“With Margaret, to know was to act.” This is not the place for an exposition on Saint Thomas Aquinas’ teaching on the interdependency of intellect and will in human action. Suffice it to say that knowing and loving go together. Margaret’s astonishing knowledge of theology was not something dryly abstract. Theology is about words or thoughts (logos) about God (theos). Knowing God, thinking and speaking truly about God, are inseparable from loving God. A scholar can know a great deal about what has been said about God. He or she can even know much about what can be truly predicated of God. But if one does not love God, one can not know God as God really is. Margaret “so completely absorbed” the divine “course of instruction she received” because “she had chosen to serve God . . . with her whole heart, her whole soul and her whole mind,”
Saint Thomas Aquinas taught that, by the grace of God, knowing and loving God in this life leads us to the perfect knowledge of God, the beatific vision, enjoyed by the saints in heaven. Saint Margaret of Castello never read Saint Thomas’ Summa. Strictly speaking, she never read anything. Nevertheless, “due to divine grace,” she knew God “with her whole heart . . . and her whole mind.” It reminds me of something Jesus said: “I came into this world . . . so that those who do not see might see” (John 9:39).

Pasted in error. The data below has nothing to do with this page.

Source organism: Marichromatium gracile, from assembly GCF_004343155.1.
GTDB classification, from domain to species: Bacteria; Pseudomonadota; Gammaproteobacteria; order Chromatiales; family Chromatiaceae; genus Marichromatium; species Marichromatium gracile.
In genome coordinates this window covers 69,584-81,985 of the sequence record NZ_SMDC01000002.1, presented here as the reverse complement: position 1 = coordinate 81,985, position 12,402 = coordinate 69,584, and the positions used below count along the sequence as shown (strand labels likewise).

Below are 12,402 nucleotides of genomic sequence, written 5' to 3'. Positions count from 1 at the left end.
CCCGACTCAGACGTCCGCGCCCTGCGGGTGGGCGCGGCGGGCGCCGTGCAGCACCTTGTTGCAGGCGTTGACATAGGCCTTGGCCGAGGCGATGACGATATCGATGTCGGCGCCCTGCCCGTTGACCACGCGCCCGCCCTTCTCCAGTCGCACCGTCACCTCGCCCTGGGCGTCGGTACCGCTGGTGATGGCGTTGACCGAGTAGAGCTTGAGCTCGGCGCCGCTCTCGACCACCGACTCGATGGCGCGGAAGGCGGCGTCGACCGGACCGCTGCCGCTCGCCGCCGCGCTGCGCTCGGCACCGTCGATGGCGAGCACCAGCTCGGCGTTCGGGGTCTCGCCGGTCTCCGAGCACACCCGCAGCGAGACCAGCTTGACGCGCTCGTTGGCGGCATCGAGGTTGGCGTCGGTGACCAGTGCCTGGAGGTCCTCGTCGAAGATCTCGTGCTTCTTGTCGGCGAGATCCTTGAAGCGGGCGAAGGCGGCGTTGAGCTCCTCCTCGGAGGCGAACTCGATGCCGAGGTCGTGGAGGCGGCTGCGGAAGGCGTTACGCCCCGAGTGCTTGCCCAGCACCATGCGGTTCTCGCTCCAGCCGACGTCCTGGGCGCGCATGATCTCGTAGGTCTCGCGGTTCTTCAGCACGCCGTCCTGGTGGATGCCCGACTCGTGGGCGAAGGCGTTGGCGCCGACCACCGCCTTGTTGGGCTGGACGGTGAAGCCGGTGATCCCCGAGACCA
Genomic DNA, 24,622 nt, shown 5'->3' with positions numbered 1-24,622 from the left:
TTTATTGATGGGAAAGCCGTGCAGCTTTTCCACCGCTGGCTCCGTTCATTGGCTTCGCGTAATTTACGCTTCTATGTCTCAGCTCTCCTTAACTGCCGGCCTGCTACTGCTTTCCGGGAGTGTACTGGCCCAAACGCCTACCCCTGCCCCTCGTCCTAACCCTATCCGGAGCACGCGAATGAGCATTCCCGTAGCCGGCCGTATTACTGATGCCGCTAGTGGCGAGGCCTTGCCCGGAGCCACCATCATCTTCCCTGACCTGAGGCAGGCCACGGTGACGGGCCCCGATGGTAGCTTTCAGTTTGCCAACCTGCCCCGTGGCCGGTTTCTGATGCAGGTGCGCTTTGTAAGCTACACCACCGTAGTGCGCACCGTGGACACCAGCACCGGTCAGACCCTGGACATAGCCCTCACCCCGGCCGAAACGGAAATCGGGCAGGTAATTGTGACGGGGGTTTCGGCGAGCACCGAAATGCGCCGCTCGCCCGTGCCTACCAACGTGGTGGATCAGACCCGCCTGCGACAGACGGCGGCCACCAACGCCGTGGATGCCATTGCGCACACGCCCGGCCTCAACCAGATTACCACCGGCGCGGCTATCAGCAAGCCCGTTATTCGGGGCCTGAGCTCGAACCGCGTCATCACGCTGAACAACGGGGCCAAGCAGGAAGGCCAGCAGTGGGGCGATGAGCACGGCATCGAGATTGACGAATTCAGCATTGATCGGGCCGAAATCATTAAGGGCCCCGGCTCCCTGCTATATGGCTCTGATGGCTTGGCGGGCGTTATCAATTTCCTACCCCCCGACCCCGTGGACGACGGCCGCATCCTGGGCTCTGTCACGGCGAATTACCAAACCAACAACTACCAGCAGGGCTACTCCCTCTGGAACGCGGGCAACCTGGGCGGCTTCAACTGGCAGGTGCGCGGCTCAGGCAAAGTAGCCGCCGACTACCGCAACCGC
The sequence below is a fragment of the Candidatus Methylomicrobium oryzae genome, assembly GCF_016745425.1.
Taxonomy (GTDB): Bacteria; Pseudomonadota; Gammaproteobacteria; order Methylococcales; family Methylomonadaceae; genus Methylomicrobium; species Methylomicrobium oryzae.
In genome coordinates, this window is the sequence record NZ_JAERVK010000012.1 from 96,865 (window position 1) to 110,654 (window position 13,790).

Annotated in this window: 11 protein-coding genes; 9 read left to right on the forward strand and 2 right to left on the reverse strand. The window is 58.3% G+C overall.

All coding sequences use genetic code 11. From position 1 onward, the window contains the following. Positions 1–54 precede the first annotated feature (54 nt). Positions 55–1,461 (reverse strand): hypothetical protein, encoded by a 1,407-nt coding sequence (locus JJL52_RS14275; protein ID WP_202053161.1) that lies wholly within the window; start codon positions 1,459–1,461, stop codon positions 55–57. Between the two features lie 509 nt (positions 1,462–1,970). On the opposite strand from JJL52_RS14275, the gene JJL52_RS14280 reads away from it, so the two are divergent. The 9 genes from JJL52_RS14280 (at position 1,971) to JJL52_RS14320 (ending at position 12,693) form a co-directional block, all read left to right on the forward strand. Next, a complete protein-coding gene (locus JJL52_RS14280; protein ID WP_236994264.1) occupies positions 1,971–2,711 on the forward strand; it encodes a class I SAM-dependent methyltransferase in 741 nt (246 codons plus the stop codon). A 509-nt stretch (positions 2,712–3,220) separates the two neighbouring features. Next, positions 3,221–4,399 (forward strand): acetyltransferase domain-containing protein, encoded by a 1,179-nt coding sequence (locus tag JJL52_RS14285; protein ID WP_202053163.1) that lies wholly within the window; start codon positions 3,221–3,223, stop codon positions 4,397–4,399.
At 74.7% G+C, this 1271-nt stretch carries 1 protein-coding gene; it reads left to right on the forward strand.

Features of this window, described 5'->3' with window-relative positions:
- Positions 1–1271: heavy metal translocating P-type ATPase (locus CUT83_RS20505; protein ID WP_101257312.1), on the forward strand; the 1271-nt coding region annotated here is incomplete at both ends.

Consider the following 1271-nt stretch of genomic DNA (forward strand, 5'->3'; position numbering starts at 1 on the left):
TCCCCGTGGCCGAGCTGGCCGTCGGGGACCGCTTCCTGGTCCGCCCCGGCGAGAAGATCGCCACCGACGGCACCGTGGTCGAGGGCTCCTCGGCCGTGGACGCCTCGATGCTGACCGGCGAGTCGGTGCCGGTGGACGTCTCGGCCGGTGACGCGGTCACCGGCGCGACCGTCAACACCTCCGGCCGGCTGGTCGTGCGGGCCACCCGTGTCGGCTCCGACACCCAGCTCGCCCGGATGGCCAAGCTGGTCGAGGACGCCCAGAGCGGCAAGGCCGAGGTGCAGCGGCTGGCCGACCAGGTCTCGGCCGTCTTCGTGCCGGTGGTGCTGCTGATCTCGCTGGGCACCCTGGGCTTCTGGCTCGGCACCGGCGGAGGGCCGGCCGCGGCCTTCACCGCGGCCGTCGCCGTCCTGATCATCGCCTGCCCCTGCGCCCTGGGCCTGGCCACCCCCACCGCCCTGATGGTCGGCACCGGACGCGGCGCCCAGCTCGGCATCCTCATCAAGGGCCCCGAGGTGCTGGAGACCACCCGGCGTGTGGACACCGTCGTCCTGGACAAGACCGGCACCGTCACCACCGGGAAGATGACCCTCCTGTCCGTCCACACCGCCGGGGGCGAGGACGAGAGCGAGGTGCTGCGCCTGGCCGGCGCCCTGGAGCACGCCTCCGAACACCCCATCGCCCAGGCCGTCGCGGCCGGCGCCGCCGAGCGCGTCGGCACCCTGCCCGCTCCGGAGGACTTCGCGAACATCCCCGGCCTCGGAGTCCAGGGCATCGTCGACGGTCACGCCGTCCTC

- I find Chapters 3 and 4 of Father Bonniwell’s book tremendously rich. I quoted and commented upon some of the passages that most impressed me. What was most striking to you?
- Father Bonniwell writes in Chapter 4 about Margaret’s voluntary suffering, that is, the suffering she inflicted upon herself. Christians don’t seem to do that or talk about that as much as we used to. Is there anything about that which you find confusing or disturbing?
- I mentioned how Margaret’s initial thoughts about her suffering relate to my ministry as a hospital chaplain. In your reading of these chapters, is there anything that relates to your experience?
Please share your thoughts in the “Comment” section below. Feel free to respond to the questions I posed above or to reflect upon anything else in this week’s reading, my reflections on this weeks reading, and/or comments that other people have posted.